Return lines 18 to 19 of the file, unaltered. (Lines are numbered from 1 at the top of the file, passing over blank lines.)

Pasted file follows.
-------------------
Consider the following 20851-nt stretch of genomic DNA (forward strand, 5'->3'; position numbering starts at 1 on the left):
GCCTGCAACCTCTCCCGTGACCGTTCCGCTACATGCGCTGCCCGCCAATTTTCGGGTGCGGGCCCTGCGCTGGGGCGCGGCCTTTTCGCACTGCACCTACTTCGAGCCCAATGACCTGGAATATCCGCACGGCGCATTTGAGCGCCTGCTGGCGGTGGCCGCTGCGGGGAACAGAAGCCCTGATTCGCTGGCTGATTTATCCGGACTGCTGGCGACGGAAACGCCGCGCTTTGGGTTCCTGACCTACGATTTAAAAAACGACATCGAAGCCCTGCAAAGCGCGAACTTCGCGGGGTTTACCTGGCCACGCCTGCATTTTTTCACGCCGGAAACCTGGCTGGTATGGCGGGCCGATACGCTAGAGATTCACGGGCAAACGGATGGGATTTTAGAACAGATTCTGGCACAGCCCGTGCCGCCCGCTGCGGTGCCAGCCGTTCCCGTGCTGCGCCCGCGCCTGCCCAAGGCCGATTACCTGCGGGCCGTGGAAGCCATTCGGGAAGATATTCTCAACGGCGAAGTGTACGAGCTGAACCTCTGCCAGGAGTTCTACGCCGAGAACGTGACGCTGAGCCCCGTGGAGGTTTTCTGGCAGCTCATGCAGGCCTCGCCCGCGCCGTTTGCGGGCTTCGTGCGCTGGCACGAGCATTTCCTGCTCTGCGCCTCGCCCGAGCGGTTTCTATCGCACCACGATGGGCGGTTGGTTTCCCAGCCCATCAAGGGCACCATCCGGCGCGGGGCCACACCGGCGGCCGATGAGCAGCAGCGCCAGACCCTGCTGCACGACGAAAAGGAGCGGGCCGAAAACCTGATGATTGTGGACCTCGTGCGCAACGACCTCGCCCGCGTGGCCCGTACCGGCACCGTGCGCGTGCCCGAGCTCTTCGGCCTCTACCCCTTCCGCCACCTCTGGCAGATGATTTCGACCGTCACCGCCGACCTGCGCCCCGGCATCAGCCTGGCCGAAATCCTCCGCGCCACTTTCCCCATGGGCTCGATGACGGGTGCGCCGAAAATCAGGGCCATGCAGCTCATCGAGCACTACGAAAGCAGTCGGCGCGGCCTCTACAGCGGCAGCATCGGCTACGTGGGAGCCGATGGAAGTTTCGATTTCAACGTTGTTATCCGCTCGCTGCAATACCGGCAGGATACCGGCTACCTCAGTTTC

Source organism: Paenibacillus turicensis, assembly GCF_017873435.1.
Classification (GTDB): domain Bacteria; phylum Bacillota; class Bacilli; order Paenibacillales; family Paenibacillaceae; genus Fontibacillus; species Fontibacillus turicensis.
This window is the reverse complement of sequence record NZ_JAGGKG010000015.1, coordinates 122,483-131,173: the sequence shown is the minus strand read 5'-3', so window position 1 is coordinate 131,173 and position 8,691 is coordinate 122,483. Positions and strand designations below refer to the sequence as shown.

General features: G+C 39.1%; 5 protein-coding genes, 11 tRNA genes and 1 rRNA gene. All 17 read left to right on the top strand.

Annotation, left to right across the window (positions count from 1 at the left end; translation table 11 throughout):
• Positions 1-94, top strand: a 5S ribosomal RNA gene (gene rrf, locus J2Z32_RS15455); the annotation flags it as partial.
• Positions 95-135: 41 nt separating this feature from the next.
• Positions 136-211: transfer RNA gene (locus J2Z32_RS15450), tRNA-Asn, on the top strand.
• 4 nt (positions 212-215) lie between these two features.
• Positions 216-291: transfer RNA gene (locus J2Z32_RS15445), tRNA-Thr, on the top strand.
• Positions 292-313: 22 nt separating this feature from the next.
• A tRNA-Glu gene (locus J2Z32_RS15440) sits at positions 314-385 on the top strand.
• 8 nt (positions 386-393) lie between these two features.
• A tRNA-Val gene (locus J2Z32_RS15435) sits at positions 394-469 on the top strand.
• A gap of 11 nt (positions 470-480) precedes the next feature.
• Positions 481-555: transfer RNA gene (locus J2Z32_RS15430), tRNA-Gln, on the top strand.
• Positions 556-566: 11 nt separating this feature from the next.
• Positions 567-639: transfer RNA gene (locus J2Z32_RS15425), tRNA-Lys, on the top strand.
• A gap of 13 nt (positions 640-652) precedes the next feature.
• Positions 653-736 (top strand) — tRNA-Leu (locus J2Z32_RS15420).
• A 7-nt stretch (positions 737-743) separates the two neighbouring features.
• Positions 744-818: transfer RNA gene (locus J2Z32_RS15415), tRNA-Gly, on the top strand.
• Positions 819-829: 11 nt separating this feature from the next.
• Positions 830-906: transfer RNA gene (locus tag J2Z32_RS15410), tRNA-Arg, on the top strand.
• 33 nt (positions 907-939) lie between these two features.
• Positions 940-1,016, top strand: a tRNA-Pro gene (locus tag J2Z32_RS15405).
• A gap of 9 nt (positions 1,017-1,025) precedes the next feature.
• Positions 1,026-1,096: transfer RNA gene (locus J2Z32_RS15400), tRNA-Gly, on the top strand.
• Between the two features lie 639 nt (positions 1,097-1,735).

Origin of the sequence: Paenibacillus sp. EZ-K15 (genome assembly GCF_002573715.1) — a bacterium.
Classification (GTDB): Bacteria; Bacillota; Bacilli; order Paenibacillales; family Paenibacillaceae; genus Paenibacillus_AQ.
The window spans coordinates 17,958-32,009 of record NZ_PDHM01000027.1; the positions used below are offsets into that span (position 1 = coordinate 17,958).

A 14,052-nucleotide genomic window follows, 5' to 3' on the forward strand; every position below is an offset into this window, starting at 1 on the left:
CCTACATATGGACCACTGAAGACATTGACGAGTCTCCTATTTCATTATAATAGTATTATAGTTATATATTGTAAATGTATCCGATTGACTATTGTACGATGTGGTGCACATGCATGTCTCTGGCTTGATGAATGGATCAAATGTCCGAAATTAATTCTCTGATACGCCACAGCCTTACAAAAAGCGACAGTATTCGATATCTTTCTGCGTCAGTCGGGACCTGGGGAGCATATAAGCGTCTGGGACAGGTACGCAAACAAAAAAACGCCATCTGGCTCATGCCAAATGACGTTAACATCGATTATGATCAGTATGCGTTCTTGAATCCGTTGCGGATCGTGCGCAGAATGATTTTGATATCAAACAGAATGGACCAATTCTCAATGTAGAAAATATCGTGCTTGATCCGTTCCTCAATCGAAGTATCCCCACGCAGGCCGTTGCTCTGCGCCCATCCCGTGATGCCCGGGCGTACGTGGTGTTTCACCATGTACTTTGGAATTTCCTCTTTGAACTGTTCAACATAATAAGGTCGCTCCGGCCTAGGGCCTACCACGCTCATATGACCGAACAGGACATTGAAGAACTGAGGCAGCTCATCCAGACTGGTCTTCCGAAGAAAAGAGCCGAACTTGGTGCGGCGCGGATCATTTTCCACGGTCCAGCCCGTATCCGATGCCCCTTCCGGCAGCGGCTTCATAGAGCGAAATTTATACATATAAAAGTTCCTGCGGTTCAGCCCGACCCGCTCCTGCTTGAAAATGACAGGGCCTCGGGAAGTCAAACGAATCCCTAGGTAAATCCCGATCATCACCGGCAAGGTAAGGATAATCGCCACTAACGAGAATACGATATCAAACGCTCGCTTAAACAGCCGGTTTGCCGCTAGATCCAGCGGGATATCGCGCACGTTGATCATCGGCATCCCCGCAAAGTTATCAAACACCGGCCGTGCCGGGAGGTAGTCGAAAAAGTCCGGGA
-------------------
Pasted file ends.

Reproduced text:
• Positions 481-555: transfer RNA gene (locus J2Z32_RS15430), tRNA-Gln, on the top strand.
• Positions 556-566: 11 nt separating this feature from the next.